Desentum: imagine a world without allergies
Seed Round in 2016
Desentum develops the next generation of immunotherapy to fight allergies. Whereas current approaches use purified natural allergens, Desentum develops modified hypoallergens, currently showing excellent results in the laboratory.
Allergy is a disorder of the immune system where a normally harmless environmental substance – such as food, pollen or animal dander – causes an allergic reaction. In Europe, 150 million people already suffer from allergies and the number is increasing rapidly. Allergies cause social and economic burden such as health care costs, missed school and work days and impact on the daily lives of the patients.
Allergies are generally managed by medication that alleviates the symptoms. The most common medications are antihistamines and corticosteroids. Immunotherapy is the only treatment currently known that affects the mechanism of allergy. It re-educates the immune system to tolerate the allergen, decreasing the need for medication. Immunotherapy can be administered as injections or sublingual tablets or drops, and the treatment usually takes a few years. The novel immunotherapeutic products that are under development aim for speeding up the treatment as well as improving safety, efficacy and convenience.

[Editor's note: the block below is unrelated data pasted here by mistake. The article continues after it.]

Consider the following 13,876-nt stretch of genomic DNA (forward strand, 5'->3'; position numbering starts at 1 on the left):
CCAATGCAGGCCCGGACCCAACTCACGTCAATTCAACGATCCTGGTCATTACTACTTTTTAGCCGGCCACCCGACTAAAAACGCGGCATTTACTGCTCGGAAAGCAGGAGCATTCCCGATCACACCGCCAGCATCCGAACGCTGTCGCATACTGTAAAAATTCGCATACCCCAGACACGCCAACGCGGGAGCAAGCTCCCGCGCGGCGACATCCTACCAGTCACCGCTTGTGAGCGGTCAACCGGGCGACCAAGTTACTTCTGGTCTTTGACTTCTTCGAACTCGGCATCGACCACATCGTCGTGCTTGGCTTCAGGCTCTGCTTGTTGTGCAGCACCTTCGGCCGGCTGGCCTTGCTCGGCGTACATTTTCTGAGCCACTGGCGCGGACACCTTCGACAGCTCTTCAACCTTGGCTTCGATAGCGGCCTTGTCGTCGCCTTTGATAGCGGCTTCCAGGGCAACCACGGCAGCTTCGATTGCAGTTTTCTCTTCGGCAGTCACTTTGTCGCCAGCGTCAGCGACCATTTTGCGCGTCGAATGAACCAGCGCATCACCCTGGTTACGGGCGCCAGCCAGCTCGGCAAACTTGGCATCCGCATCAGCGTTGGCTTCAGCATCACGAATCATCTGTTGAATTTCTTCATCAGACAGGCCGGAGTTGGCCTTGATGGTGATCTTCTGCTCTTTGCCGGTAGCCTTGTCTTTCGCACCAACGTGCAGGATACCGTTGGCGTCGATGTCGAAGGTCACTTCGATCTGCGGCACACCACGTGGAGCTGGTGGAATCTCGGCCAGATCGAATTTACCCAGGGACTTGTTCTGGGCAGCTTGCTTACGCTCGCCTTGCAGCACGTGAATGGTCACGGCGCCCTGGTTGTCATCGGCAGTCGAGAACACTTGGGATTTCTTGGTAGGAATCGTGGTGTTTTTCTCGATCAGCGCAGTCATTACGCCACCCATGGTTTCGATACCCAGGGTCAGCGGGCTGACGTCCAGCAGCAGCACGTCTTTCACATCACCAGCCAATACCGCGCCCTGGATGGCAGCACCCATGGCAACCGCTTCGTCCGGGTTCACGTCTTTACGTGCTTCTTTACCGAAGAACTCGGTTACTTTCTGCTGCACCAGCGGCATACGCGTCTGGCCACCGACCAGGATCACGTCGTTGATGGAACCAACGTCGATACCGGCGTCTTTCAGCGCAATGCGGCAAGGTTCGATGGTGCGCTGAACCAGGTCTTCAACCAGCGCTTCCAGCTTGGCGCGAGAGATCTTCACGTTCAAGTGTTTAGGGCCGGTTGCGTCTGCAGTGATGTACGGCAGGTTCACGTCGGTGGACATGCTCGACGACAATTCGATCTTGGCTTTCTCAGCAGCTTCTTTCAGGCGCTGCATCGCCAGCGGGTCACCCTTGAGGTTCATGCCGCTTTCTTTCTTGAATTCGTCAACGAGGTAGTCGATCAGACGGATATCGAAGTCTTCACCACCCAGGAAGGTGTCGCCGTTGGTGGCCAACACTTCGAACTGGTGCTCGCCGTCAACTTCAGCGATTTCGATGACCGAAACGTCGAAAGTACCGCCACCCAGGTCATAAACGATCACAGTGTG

For the past 10 years, research groups of VTT Technical Research Centre of Finland, the University of Eastern Finland and Desentum have been using DNA techniques to modify allergens and improve immunotherapy.
As a scientist and entrepreneur, Pekka Mattila has always worked at the forefront of biotechnology. For over 23 years he grew Finnzymes Oy to eventually sell the company to Fisher Scientific in 2011. He serves on the boards of several biotechnology companies since.
Prof. Juha Rouvinen of the university of Eastern Finland is known for his work on 3-dimensional structural identification of allergens.
Adriaan Hart de Ruijter led the seed round and joined the board in 2016. ‘Adriaan supports us with the clinical development experience we need so much right now, going into clinical trials with our lead product’, according to Pekka Mattila.